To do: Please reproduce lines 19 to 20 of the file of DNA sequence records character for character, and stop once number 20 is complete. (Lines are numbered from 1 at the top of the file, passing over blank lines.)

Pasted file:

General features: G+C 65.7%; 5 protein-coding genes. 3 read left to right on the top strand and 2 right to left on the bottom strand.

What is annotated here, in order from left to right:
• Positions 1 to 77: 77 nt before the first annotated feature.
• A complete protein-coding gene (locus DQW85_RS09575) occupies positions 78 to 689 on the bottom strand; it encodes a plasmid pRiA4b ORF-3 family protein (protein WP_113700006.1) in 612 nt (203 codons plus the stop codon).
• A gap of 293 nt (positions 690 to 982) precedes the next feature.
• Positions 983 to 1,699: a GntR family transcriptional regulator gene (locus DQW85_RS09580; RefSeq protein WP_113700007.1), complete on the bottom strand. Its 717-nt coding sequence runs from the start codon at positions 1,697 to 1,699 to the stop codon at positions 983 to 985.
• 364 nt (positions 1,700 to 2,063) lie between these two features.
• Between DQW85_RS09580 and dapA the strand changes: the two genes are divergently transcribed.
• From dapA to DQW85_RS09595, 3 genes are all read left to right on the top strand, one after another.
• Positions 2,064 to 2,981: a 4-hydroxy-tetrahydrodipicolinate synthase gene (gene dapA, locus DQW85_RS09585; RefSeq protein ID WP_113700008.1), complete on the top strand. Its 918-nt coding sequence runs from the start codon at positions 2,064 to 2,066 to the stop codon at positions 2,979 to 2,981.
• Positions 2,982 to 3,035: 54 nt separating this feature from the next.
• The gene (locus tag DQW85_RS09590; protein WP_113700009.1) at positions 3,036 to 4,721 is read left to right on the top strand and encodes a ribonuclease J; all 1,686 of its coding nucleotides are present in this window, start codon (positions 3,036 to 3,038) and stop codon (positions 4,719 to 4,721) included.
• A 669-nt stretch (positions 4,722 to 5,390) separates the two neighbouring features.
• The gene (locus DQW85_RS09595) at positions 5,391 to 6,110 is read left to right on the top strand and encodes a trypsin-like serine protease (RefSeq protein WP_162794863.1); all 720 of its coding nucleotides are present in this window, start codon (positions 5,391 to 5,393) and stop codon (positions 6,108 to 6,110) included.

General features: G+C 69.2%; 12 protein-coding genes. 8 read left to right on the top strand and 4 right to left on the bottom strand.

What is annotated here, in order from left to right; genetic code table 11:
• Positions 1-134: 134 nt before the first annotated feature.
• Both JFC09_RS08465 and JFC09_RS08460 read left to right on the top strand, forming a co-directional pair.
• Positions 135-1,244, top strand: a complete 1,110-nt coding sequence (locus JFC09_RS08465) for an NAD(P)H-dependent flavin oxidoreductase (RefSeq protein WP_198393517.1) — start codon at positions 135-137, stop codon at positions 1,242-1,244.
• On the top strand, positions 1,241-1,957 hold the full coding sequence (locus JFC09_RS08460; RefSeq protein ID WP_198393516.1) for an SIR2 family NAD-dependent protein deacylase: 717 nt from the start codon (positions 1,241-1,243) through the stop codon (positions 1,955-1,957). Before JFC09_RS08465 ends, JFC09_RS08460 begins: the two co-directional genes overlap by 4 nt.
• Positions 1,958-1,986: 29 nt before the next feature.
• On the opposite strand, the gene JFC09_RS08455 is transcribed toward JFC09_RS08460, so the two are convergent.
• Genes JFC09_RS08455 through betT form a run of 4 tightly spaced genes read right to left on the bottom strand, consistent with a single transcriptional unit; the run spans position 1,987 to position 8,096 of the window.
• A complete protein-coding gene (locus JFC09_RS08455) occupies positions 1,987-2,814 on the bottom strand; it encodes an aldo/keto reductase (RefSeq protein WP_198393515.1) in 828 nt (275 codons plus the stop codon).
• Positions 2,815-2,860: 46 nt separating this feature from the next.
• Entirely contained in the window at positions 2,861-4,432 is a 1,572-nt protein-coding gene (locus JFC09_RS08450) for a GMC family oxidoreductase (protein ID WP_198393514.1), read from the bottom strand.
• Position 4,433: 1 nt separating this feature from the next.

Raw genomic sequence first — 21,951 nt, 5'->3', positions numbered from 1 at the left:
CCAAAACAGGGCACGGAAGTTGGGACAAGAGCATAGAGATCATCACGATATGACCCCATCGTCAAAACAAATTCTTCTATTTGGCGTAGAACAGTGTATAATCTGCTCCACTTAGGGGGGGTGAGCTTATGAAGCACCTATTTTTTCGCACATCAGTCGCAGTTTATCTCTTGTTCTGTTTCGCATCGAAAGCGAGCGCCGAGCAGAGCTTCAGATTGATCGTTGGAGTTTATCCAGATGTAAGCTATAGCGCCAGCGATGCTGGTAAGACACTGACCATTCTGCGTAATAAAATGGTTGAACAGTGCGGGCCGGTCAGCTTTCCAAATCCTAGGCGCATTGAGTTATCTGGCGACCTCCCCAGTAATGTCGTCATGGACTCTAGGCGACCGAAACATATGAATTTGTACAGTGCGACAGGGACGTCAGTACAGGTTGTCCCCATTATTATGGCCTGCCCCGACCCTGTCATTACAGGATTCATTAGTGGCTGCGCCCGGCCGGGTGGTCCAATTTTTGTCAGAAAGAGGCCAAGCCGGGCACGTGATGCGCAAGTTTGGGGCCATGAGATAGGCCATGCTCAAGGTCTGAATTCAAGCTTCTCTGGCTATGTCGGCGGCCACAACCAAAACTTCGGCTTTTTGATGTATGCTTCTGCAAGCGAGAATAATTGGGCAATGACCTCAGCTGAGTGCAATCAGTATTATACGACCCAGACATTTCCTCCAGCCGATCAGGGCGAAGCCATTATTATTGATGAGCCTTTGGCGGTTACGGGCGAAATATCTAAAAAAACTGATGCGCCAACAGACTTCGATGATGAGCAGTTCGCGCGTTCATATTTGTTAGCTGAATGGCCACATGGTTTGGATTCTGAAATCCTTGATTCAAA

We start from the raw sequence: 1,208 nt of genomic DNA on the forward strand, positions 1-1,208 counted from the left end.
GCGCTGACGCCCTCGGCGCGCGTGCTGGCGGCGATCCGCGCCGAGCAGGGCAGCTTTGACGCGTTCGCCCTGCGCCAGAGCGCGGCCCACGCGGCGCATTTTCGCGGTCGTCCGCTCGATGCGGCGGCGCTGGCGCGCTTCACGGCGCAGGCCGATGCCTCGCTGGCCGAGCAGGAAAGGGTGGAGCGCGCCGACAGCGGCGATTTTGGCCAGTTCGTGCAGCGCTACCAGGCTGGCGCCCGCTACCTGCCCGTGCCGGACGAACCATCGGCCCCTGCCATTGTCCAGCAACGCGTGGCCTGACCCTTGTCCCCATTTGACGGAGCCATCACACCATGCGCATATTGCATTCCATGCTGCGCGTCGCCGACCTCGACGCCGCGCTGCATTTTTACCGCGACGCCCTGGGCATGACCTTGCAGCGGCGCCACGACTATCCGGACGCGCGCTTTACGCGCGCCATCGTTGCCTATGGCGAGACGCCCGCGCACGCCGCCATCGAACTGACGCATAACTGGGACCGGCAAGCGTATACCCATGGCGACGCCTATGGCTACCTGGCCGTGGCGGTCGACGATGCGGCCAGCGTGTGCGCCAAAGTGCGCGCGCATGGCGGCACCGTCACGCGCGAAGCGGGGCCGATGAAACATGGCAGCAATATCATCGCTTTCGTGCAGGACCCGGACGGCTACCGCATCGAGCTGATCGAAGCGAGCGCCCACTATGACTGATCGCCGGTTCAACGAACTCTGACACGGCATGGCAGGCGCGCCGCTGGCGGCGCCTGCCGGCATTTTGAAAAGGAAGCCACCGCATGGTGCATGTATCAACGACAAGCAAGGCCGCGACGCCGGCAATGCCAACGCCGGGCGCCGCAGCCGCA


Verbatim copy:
• Positions 135-1,244, top strand: a complete 1,110-nt coding sequence (locus JFC09_RS08465) for an NAD(P)H-dependent flavin oxidoreductase (RefSeq protein WP_198393517.1) — start codon at positions 135-137, stop codon at positions 1,242-1,244.
• On the top strand, positions 1,241-1,957 hold the full coding sequence (locus JFC09_RS08460; RefSeq protein ID WP_198393516.1) for an SIR2 family NAD-dependent protein deacylase: 717 nt from the start codon (positions 1,241-1,243) through the stop codon (positions 1,955-1,957). Before JFC09_RS08465 ends, JFC09_RS08460 begins: the two co-directional genes overlap by 4 nt.